TUCSON, Ariz. — Residents of a Tucson neighborhood who have worked to block a new grocery store proposed for the area have been sidelined by the state legislature that passed a new law that makes it harder for local residents to stop unwanted development.
Until the law, which passed last spring and took effect in August, opponents of a proposed Fry’s supermarket on the city’s east side had collected enough protest signatures to force the “supermajority” vote requirement for a zoning change. That would have required six Tucson City Council members to approve the rezoning.
Tucson city planning official John Beall said four votes now will be enough to approve the zoning change under the new law.
The council is scheduled to vote on the proposed commercial zoning Tuesday, the Arizona Daily Star reported .
Linda Schaub, a neighborhood activist fighting the Fry’s, said she felt “kicked in the gut” and blindsided when they learned of the new law in recent months.
“This bill was specifically structured for developers,” said Schaub, team leader for the Save Houghton East Coalition. “I feel like they stole our supermajority from us.”
The new law’s Republican co-sponsors, Reps. Bob Thorpe of Flagstaff and Brenda Barton of Payson, didn’t return phone calls and emails from the Arizona Daily Star seeking comment on the bill.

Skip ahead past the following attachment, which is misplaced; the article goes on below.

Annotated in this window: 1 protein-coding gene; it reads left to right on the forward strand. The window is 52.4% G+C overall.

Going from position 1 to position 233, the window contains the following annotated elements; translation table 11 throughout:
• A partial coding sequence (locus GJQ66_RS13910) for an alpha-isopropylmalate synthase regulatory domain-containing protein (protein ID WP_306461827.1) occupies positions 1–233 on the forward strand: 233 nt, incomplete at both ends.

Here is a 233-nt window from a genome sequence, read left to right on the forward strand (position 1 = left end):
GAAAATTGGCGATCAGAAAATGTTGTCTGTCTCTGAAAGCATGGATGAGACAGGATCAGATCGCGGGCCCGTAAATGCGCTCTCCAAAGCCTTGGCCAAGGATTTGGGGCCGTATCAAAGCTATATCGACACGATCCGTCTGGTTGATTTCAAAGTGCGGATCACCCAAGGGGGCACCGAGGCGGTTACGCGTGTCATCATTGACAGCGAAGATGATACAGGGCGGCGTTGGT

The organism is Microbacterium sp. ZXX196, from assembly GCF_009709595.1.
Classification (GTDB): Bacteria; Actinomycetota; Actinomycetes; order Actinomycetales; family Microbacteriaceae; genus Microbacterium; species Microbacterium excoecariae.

Under the previous law, if opponents of a rezoning rounded up protesting signatures from owners of 20 percent of adjacent properties on any one side of the project site, the supermajority vote was needed. That would require approvals from 75 percent of council members.
The new law says opponents must get signatures from 20 percent of property owners on all sides of a project site. The new law also states opponents must also garner signatures from owners of 20 percent of all those adjoining properties.
For a seven-member council such as Tucson’s, a 75 percent requirement used to mean six votes were needed to be a supermajority. Now, five votes will be needed.
Under the new requirements, if the property owner seeking the rezoning owns more than 80 percent of the land used to calculate protests, that alone would make a supermajority vote impossible.
Information from: Arizona Daily Star, http://www.tucson.com